During the days following the raid, IDF spokesperson released short clips which appeared to have been taken from the footage confiscated from media representatives. These segments – who appeared to have backed some of Israel’s claims regarding the events – were released without stating who them, were and when.

At the time, I contacted the army spokesperson in request for an official explanation regarding the detention of journalists present on a foreign vessel and the confiscation of their recorded material.

In an official comment, IDF spokesperson stated that all media was taken from the journalists “for security reasons”, and that it was used later by the army “due to false allegations that were brought up.”

The army spokesperson chose not to comment on my question regarding the legal ground for these actions.


2 Comments on “Flotilla | IDF spokesperson spins Mavi Marmara video for local political purposes”

  1. 1 Eyal Morag said at 12:23 pm on August 14th, 2010:

    From 2 videos that managed to bypass the IDF one is Iara Lee’s video the story is the same as the IDF story. Soldiers use first paintball guns descend from helicopter attacked with iron pipes and start using real guns. The people from the IHH wounded some soldiers and took as hostage and later release them them all the severe wounded lifted by air to hospitals in Israel. I didn’t find any thing that contradict this story.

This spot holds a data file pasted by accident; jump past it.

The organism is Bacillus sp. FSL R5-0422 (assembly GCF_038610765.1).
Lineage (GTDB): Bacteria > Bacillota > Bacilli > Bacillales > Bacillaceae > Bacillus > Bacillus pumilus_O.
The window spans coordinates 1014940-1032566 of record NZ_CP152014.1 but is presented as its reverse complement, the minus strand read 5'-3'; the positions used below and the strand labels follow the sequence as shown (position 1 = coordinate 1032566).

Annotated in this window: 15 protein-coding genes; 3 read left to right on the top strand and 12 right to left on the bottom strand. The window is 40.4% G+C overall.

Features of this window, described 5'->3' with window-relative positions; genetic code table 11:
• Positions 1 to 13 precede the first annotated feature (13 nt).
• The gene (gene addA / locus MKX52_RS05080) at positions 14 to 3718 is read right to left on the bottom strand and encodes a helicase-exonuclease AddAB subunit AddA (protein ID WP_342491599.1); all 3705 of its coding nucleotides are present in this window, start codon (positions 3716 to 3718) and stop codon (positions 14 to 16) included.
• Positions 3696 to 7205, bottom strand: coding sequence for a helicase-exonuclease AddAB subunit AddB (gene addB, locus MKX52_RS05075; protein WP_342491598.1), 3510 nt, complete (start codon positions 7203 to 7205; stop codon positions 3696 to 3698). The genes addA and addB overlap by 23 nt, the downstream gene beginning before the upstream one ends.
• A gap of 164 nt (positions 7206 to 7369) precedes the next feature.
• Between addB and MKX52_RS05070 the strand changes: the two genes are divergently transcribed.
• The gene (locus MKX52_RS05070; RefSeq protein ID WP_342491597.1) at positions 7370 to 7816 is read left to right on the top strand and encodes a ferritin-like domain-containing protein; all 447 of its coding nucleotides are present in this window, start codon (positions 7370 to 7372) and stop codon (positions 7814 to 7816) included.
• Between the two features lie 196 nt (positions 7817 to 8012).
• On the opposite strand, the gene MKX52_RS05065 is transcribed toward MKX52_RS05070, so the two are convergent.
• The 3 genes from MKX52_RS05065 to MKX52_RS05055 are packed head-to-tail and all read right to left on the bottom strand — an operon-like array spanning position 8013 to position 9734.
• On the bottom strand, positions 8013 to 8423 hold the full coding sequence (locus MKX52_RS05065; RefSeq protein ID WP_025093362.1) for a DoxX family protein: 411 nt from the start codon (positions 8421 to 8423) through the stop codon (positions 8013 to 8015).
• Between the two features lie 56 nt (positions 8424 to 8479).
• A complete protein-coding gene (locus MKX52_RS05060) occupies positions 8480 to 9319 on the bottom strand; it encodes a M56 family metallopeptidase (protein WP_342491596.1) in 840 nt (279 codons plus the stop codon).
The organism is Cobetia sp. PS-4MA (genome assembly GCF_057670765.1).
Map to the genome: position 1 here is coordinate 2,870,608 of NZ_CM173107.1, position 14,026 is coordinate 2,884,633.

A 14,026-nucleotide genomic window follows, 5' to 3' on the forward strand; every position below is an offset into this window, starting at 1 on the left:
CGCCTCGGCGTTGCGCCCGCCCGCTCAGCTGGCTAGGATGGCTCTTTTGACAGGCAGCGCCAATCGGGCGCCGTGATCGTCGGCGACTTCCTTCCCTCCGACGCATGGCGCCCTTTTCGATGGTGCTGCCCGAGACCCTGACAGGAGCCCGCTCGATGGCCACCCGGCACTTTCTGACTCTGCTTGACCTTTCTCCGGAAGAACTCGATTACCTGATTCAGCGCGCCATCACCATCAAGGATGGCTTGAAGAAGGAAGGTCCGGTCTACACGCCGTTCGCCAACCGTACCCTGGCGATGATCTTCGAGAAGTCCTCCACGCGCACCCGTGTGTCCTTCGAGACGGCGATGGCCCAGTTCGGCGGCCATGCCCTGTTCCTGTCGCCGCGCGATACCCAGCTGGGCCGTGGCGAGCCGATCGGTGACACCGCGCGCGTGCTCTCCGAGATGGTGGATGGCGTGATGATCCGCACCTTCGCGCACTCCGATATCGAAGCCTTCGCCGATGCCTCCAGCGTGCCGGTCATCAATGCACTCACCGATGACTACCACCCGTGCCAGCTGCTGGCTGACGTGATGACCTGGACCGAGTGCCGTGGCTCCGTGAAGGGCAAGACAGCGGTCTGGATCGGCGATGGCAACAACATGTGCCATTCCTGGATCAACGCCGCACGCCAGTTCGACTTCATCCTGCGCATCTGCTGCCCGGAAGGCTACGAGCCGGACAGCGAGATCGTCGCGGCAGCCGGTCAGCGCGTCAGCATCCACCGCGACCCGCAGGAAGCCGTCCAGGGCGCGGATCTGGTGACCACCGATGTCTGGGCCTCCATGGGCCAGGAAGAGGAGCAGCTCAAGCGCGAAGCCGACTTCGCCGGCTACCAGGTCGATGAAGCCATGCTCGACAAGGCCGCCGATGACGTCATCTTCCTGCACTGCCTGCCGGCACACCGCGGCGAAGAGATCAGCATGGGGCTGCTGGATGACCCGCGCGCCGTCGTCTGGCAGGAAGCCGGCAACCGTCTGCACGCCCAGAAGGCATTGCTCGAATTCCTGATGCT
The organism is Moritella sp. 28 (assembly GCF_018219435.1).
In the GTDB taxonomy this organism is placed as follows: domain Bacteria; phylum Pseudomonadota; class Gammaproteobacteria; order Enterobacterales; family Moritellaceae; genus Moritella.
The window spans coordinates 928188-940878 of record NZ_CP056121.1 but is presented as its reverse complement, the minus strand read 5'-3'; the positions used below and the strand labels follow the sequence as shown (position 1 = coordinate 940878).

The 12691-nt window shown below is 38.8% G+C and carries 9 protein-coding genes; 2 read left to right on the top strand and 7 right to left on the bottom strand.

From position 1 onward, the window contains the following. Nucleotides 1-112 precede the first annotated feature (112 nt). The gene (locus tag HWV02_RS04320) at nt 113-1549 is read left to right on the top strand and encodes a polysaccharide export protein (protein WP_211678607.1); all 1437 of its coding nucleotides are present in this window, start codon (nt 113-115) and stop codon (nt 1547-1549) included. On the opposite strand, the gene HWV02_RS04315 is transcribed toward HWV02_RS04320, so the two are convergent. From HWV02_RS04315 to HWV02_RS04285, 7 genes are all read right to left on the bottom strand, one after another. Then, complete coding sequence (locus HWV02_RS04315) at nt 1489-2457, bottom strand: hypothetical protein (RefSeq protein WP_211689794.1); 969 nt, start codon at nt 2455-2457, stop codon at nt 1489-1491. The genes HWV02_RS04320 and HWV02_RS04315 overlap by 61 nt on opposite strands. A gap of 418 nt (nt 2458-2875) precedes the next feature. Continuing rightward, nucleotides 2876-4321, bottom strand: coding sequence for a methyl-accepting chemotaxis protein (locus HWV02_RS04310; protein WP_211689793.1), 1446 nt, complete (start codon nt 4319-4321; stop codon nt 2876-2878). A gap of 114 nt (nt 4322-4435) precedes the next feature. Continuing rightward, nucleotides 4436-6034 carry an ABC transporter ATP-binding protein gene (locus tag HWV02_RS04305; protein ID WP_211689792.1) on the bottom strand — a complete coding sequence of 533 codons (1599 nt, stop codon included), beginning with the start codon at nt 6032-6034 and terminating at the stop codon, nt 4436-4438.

One of the nature low says if you hit a person with iron pipe and that person have a gun he will shoot to kill. If someone think shooting in this situation isn’t justify I’m sure that after one minute of being hit with ron pipe he will stop think like this. (maybe he will stop thinking for ever )

  2. 2 noam said at 12:32 pm on August 14th, 2010:

    Eyal: I don’t agree. first, the soldiers had nothing to do on a Turkish ship in international waters, and the passengers had the right to resist their attempt to board the ship.

    second, from the videos and pictures we learn that the soldiers were attacked when the boarded the ship, and three of them captured. at this point, there weren’t this many casualties. it seems that at least some of the passengers were hit during the rescue operation. most of them had multiple wounds, so it seems that the soldiers kept shooting even when their life weren’t in danger.

    but let’s say things happened the way you say: if it’s so simple, than why Israel won’t release the videos?